Throughout 2009, a new antidumping or countervailing duty petition was filed in the United States on average once every 10 days. That means that throughout 2010, as the authorities issue final determinations in those cases every few weeks, the world will be reminded of America’s fetish for imposing trade barriers, as the president (pursuing his "National Export Initiative") goes on imploring other countries to open their markets to our goods.
Rather than go into the argument more deeply here, Scott Lincicome and I devoted a few pages to the enforcement myth in this overly-audaciously optimistic paper last year, some of which is cited along with some fresh analysis in this Lincicome post.
Sure, the USTR can bring even more cases to try to force greater compliance through the WTO or through our bilateral agreements. But rest assured that the slam dunk cases have already been filed or simply resolved informally through diplomatic channels. Any other potential cases need study from the lawyers at USTR because the presumed violations that our politicians frequently and carelessly imply are not necessarily violations when considered in the context of the actual rules. Of course, there's also the embarrassing hypocrisy of continuing to bring cases before the WTO dispute settlement system when the United States refuses to comply with the findings of that body on several different matters now. And let's not forget the history of U.S. intransigence toward the NAFTA dispute settlement system with Canada over lumber and Mexico over trucks. Enforcement, like trade, is a two-way street.
And sure, more antidumping and countervailing duty petitions can be filed and cases initiated, but that is really the prerogative of industry, not the administration or Congress. Industry brings cases when the evidence can support findings of "unfair trade" and domestic injury. The process is on statutory auto-pilot and requires nothing further from the Congress or president. Thus, assertions by industry and members of Congress about a lack of enforcement in the trade remedies area are simply attempts to drum up support for making the laws even more restrictive. It has nothing to do with a lack of enforcement of the current rules. They simply want to change the rules.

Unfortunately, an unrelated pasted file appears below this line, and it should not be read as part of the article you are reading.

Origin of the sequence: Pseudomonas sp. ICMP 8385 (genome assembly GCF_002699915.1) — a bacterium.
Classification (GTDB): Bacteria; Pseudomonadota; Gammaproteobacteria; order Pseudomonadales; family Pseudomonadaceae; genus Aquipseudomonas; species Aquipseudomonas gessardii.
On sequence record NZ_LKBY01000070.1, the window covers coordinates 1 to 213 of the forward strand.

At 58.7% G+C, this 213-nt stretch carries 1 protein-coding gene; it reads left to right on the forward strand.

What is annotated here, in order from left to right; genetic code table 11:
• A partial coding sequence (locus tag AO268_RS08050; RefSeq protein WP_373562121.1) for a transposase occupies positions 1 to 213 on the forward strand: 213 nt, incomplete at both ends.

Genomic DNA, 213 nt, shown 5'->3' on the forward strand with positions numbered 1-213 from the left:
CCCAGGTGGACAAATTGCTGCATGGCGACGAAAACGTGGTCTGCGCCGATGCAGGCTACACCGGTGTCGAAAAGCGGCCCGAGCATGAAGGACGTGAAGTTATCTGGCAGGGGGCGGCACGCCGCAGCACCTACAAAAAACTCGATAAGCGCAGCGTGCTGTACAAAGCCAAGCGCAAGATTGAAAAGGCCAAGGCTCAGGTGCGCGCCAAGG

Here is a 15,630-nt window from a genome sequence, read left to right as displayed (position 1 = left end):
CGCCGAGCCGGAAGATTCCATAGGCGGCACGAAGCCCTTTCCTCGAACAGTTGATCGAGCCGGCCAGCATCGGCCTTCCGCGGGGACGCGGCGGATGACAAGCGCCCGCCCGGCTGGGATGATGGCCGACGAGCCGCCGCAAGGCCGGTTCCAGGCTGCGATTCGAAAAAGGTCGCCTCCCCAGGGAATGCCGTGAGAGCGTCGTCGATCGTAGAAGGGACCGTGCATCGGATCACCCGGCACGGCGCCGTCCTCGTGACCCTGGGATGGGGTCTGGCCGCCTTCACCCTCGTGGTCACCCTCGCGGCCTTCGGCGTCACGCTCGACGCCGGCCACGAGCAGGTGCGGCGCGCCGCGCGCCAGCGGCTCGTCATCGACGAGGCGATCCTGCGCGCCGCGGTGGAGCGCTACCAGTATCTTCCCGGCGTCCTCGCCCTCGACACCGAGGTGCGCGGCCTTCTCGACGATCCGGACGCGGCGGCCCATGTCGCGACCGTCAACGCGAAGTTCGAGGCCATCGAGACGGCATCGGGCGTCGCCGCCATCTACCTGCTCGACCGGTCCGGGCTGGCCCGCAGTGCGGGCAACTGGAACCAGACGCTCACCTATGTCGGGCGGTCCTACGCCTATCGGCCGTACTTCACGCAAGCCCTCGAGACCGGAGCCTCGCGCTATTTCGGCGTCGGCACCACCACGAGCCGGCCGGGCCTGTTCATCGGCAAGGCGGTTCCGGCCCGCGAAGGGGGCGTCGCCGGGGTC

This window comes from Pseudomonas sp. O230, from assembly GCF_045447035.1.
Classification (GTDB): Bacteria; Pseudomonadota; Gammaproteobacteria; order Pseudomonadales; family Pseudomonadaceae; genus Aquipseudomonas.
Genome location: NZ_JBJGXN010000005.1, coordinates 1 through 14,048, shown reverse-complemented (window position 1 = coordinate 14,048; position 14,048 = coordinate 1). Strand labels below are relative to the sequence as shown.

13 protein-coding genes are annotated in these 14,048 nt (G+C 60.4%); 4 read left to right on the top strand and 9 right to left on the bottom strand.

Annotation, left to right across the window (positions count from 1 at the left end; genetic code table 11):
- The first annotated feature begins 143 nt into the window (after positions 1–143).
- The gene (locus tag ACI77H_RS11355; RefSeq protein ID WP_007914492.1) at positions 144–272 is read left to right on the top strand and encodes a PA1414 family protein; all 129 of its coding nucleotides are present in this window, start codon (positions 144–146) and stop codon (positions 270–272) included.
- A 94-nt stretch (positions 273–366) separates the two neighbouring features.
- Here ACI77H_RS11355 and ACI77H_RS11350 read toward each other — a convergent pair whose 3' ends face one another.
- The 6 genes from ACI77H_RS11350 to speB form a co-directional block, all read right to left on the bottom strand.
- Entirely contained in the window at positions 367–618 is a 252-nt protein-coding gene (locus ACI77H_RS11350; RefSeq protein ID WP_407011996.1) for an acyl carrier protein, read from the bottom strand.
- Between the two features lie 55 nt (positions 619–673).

In closing, I'm happy the president thinks export growth is a good idea. But I would implore him to recognize that import growth is much more closely correlated with export growth than is heightened enforcement. The nearby chart confirms the extremely tight, positive relationship between export and imports, both of which track similarly closely to economic growth.
U.S. producers (who happen also to be our exporters) account for more than half of all U.S. import value. Without imports of raw materials, components, and other intermediate goods, the cost of production in the United States would be much higher, and export prices less competitive. If the president wants to promote exports, he must welcome, and not hinder, imports.